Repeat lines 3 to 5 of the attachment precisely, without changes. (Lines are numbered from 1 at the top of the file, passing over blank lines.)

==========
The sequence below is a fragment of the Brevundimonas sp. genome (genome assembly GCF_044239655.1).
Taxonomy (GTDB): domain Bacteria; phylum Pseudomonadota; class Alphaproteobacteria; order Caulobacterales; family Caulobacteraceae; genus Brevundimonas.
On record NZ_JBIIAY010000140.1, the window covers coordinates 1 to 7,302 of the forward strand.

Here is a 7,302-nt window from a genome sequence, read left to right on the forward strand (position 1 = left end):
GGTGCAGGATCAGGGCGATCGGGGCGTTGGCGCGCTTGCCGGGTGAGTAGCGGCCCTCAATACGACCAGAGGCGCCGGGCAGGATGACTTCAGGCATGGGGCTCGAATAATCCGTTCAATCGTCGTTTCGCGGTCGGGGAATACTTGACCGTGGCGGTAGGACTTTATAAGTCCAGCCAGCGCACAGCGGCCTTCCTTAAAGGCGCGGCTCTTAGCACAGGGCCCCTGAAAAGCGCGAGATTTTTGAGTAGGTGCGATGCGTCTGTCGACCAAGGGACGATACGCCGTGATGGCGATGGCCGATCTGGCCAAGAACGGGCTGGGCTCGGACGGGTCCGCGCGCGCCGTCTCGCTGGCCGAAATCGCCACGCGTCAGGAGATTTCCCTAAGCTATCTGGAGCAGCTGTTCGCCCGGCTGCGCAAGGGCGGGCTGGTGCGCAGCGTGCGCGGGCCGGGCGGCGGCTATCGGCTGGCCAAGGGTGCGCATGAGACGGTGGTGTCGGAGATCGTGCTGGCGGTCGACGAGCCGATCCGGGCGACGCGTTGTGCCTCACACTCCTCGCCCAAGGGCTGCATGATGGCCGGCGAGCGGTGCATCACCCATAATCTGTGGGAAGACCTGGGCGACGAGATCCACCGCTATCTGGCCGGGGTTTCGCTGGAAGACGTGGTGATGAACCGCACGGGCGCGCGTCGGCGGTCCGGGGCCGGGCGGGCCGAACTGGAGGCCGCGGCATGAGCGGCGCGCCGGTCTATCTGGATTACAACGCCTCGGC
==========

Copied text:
On record NZ_JBIIAY010000140.1, the window covers coordinates 1 to 7,302 of the forward strand.

Here is a 7,302-nt window from a genome sequence, read left to right on the forward strand (position 1 = left end):
GGTGCAGGATCAGGGCGATCGGGGCGTTGGCGCGCTTGCCGGGTGAGTAGCGGCCCTCAATACGACCAGAGGCGCCGGGCAGGATGACTTCAGGCATGGGGCTCGAATAATCCGTTCAATCGTCGTTTCGCGGTCGGGGAATACTTGACCGTGGCGGTAGGACTTTATAAGTCCAGCCAGCGCACAGCGGCCTTCCTTAAAGGCGCGGCTCTTAGCACAGGGCCCCTGAAAAGCGCGAGATTTTTGAGTAGGTGCGATGCGTCTGTCGACCAAGGGACGATACGCCGTGATGGCGATGGCCGATCTGGCCAAGAACGGGCTGGGCTCGGACGGGTCCGCGCGCGCCGTCTCGCTGGCCGAAATCGCCACGCGTCAGGAGATTTCCCTAAGCTATCTGGAGCAGCTGTTCGCCCGGCTGCGCAAGGGCGGGCTGGTGCGCAGCGTGCGCGGGCCGGGCGGCGGCTATCGGCTGGCCAAGGGTGCGCATGAGACGGTGGTGTCGGAGATCGTGCTGGCGGTCGACGAGCCGATCCGGGCGACGCGTTGTGCCTCACACTCCTCGCCCAAGGGCTGCATGATGGCCGGCGAGCGGTGCATCACCCATAATCTGTGGGAAGACCTGGGCGACGAGATCCACCGCTATCTGGCCGGGGTTTCGCTGGAAGACGTGGTGATGAACCGCACGGGCGCGCGTCGGCGGTCCGGGGCCGGGCGGGCCGAACTGGAGGCCGCGGCATGAGCGGCGCGCCGGTCTATCTGGATTACAACGCCTCGGC